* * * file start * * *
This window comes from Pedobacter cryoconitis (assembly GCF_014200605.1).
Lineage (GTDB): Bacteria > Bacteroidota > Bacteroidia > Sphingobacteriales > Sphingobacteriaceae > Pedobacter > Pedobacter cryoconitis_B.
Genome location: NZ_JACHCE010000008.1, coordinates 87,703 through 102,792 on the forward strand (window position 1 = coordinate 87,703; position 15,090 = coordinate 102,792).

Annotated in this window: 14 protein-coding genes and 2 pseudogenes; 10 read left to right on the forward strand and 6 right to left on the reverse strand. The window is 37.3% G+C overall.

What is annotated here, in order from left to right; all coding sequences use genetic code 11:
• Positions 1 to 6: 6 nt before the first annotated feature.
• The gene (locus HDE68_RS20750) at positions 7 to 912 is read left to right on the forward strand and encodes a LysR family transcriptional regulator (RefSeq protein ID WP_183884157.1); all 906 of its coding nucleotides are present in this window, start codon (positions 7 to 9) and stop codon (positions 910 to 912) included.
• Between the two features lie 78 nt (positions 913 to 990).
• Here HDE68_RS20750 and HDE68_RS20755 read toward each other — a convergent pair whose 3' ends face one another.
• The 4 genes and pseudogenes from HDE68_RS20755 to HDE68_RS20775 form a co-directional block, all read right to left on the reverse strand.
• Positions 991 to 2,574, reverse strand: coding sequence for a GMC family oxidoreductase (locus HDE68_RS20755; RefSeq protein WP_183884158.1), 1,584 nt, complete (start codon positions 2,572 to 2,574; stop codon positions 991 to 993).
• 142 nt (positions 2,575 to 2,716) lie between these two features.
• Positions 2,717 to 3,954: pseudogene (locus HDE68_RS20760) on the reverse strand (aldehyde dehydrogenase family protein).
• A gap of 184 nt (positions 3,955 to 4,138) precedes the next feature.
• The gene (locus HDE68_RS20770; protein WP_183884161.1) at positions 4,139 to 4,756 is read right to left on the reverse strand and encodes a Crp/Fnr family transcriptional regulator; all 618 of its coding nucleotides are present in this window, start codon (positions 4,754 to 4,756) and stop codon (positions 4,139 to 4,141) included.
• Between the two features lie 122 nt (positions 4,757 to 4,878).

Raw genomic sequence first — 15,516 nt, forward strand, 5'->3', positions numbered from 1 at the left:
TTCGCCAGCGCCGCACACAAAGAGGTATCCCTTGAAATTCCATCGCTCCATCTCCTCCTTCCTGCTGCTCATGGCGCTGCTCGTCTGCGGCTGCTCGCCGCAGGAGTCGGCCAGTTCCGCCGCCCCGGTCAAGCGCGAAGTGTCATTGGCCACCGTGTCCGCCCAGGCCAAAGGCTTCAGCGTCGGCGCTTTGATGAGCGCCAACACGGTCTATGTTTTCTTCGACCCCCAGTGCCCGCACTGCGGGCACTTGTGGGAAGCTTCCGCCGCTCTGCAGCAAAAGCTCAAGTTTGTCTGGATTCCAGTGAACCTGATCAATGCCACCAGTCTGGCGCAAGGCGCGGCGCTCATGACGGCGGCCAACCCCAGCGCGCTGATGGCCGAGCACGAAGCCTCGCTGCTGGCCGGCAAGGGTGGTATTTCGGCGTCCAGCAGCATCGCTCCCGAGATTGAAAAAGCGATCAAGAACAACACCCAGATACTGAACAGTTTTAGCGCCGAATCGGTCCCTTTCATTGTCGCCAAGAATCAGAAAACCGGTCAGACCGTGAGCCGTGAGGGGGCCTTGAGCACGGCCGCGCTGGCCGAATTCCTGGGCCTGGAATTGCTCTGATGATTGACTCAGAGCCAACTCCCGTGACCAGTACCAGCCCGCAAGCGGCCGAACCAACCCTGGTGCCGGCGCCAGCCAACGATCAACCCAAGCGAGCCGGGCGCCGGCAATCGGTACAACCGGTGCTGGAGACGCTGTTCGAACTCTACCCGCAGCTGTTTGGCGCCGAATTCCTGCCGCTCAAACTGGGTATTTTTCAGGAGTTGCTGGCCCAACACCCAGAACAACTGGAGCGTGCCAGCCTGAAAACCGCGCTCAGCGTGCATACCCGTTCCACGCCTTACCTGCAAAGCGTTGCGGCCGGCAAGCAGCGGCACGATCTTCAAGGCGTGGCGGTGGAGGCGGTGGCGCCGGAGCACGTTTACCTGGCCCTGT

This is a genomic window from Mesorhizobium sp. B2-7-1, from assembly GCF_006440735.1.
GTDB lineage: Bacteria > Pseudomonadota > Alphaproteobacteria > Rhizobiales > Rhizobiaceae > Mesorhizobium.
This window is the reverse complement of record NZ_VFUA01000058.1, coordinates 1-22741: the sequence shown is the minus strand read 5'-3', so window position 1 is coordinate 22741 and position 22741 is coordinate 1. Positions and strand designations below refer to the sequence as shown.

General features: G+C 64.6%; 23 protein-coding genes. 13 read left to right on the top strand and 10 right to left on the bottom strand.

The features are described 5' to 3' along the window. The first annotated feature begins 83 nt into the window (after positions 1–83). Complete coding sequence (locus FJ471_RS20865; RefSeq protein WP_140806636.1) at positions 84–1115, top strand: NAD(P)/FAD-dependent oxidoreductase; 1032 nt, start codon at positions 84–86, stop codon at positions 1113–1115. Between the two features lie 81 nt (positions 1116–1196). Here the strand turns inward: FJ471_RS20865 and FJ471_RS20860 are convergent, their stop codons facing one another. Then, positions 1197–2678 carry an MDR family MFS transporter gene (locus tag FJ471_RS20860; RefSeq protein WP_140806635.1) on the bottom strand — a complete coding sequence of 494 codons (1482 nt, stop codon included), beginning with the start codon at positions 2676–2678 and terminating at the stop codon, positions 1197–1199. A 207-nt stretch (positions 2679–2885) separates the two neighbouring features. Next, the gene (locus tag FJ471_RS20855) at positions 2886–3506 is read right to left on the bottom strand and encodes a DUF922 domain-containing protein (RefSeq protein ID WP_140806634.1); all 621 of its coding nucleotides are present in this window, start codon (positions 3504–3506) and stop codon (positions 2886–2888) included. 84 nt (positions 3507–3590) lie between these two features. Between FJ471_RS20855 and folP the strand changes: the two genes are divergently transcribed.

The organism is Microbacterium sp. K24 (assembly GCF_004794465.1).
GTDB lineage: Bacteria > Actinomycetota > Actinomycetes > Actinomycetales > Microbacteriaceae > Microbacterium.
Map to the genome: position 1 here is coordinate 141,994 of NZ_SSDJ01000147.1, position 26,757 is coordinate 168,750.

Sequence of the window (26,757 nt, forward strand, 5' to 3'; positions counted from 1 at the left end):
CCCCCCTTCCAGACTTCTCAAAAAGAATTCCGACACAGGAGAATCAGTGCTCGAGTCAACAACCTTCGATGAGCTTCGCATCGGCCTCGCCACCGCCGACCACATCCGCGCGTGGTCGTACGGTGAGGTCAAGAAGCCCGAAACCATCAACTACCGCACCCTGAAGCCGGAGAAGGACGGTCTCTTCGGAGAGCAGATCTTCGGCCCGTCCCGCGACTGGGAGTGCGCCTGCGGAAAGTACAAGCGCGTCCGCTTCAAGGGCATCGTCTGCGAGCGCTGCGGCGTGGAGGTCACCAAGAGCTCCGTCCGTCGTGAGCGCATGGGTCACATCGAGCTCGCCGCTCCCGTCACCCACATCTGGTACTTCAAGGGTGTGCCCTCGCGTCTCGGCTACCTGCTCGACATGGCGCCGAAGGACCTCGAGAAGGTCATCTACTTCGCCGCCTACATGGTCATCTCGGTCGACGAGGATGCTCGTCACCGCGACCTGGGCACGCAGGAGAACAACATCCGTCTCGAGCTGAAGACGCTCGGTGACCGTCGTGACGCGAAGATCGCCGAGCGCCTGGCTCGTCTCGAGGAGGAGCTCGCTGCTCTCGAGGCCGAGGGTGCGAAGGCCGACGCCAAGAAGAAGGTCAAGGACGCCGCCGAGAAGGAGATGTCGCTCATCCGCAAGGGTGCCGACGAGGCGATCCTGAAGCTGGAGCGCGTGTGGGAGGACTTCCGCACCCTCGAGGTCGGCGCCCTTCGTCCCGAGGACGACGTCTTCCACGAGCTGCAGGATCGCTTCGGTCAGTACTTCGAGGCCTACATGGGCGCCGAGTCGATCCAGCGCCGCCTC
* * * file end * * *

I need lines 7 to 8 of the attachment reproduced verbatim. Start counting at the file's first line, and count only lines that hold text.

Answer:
• The gene (locus HDE68_RS20750) at positions 7 to 912 is read left to right on the forward strand and encodes a LysR family transcriptional regulator (RefSeq protein ID WP_183884157.1); all 906 of its coding nucleotides are present in this window, start codon (positions 7 to 9) and stop codon (positions 910 to 912) included.
• Between the two features lie 78 nt (positions 913 to 990).